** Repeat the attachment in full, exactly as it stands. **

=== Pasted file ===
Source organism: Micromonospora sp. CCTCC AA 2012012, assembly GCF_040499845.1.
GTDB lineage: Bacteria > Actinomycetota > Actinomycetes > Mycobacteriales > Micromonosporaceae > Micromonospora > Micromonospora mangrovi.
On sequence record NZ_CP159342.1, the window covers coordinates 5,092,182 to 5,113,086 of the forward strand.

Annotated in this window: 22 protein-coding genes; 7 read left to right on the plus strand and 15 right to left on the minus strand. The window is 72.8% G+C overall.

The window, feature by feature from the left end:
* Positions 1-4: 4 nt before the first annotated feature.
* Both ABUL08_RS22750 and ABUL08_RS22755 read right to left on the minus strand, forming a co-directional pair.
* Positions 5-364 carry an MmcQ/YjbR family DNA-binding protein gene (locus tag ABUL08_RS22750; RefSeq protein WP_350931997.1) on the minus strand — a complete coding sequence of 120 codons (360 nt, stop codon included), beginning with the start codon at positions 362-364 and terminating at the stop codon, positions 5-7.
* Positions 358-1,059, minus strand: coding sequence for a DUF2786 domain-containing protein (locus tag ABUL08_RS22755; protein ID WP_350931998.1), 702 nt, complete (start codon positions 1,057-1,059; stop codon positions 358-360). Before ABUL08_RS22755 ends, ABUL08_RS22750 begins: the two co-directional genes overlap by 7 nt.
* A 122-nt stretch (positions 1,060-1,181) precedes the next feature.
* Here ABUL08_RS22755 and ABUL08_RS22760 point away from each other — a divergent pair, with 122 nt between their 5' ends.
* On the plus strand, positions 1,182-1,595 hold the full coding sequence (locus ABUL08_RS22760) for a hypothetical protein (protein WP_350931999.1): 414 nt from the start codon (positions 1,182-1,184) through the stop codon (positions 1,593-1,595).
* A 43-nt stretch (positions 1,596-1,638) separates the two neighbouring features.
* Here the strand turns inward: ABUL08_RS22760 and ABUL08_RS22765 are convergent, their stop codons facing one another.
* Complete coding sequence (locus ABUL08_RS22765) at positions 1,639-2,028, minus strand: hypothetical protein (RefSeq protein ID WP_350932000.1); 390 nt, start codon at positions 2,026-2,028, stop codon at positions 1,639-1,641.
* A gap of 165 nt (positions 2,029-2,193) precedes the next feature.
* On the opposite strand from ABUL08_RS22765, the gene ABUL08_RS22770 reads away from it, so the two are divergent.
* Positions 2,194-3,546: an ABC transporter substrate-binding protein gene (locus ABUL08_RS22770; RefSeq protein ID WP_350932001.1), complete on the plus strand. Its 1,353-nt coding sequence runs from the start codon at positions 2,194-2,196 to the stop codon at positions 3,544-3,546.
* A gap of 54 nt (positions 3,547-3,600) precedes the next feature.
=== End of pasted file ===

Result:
Source organism: Micromonospora sp. CCTCC AA 2012012, assembly GCF_040499845.1.
GTDB lineage: Bacteria > Actinomycetota > Actinomycetes > Mycobacteriales > Micromonosporaceae > Micromonospora > Micromonospora mangrovi.
On sequence record NZ_CP159342.1, the window covers coordinates 5,092,182 to 5,113,086 of the forward strand.

Annotated in this window: 22 protein-coding genes; 7 read left to right on the plus strand and 15 right to left on the minus strand. The window is 72.8% G+C overall.

The window, feature by feature from the left end:
* Positions 1-4: 4 nt before the first annotated feature.
* Both ABUL08_RS22750 and ABUL08_RS22755 read right to left on the minus strand, forming a co-directional pair.
* Positions 5-364 carry an MmcQ/YjbR family DNA-binding protein gene (locus tag ABUL08_RS22750; RefSeq protein WP_350931997.1) on the minus strand — a complete coding sequence of 120 codons (360 nt, stop codon included), beginning with the start codon at positions 362-364 and terminating at the stop codon, positions 5-7.
* Positions 358-1,059, minus strand: coding sequence for a DUF2786 domain-containing protein (locus tag ABUL08_RS22755; protein ID WP_350931998.1), 702 nt, complete (start codon positions 1,057-1,059; stop codon positions 358-360). Before ABUL08_RS22755 ends, ABUL08_RS22750 begins: the two co-directional genes overlap by 7 nt.
* A 122-nt stretch (positions 1,060-1,181) precedes the next feature.
* Here ABUL08_RS22755 and ABUL08_RS22760 point away from each other — a divergent pair, with 122 nt between their 5' ends.
* On the plus strand, positions 1,182-1,595 hold the full coding sequence (locus ABUL08_RS22760) for a hypothetical protein (protein WP_350931999.1): 414 nt from the start codon (positions 1,182-1,184) through the stop codon (positions 1,593-1,595).
* A 43-nt stretch (positions 1,596-1,638) separates the two neighbouring features.
* Here the strand turns inward: ABUL08_RS22760 and ABUL08_RS22765 are convergent, their stop codons facing one another.
* Complete coding sequence (locus ABUL08_RS22765) at positions 1,639-2,028, minus strand: hypothetical protein (RefSeq protein ID WP_350932000.1); 390 nt, start codon at positions 2,026-2,028, stop codon at positions 1,639-1,641.
* A gap of 165 nt (positions 2,029-2,193) precedes the next feature.
* On the opposite strand from ABUL08_RS22765, the gene ABUL08_RS22770 reads away from it, so the two are divergent.
* Positions 2,194-3,546: an ABC transporter substrate-binding protein gene (locus ABUL08_RS22770; RefSeq protein ID WP_350932001.1), complete on the plus strand. Its 1,353-nt coding sequence runs from the start codon at positions 2,194-2,196 to the stop codon at positions 3,544-3,546.
* A gap of 54 nt (positions 3,547-3,600) precedes the next feature.